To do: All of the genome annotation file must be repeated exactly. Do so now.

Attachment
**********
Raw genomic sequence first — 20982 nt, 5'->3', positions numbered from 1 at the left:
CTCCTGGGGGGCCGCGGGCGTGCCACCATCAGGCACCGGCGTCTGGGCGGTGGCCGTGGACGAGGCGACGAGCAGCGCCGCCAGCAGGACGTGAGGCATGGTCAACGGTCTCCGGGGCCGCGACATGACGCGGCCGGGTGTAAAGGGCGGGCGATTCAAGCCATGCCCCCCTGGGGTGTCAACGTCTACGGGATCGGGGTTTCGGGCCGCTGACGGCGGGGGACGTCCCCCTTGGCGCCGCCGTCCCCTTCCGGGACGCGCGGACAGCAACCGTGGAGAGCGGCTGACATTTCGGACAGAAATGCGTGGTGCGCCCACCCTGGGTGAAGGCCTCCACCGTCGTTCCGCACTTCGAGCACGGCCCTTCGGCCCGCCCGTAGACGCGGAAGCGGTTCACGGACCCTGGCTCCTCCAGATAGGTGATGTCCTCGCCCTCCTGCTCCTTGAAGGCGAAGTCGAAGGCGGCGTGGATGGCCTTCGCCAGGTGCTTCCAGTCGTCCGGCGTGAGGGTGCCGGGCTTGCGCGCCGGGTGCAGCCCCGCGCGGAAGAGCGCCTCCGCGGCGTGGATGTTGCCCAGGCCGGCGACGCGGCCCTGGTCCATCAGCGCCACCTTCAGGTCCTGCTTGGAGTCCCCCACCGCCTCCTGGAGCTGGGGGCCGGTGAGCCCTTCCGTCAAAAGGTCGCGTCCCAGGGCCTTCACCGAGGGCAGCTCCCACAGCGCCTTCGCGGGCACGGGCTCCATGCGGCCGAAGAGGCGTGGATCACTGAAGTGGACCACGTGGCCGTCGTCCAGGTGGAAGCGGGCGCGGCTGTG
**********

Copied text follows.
Raw genomic sequence first — 20982 nt, 5'->3', positions numbered from 1 at the left:
CTCCTGGGGGGCCGCGGGCGTGCCACCATCAGGCACCGGCGTCTGGGCGGTGGCCGTGGACGAGGCGACGAGCAGCGCCGCCAGCAGGACGTGAGGCATGGTCAACGGTCTCCGGGGCCGCGACATGACGCGGCCGGGTGTAAAGGGCGGGCGATTCAAGCCATGCCCCCCTGGGGTGTCAACGTCTACGGGATCGGGGTTTCGGGCCGCTGACGGCGGGGGACGTCCCCCTTGGCGCCGCCGTCCCCTTCCGGGACGCGCGGACAGCAACCGTGGAGAGCGGCTGACATTTCGGACAGAAATGCGTGGTGCGCCCACCCTGGGTGAAGGCCTCCACCGTCGTTCCGCACTTCGAGCACGGCCCTTCGGCCCGCCCGTAGACGCGGAAGCGGTTCACGGACCCTGGCTCCTCCAGATAGGTGATGTCCTCGCCCTCCTGCTCCTTGAAGGCGAAGTCGAAGGCGGCGTGGATGGCCTTCGCCAGGTGCTTCCAGTCGTCCGGCGTGAGGGTGCCGGGCTTGCGCGCCGGGTGCAGCCCCGCGCGGAAGAGCGCCTCCGCGGCGTGGATGTTGCCCAGGCCGGCGACGCGGCCCTGGTCCATCAGCGCCACCTTCAGGTCCTGCTTGGAGTCCCCCACCGCCTCCTGGAGCTGGGGGCCGGTGAGCCCTTCCGTCAAAAGGTCGCGTCCCAGGGCCTTCACCGAGGGCAGCTCCCACAGCGCCTTCGCGGGCACGGGCTCCATGCGGCCGAAGAGGCGTGGATCACTGAAGTGGACCACGTGGCCGTCGTCCAGGTGGAAGCGGGCGCGGCTGTG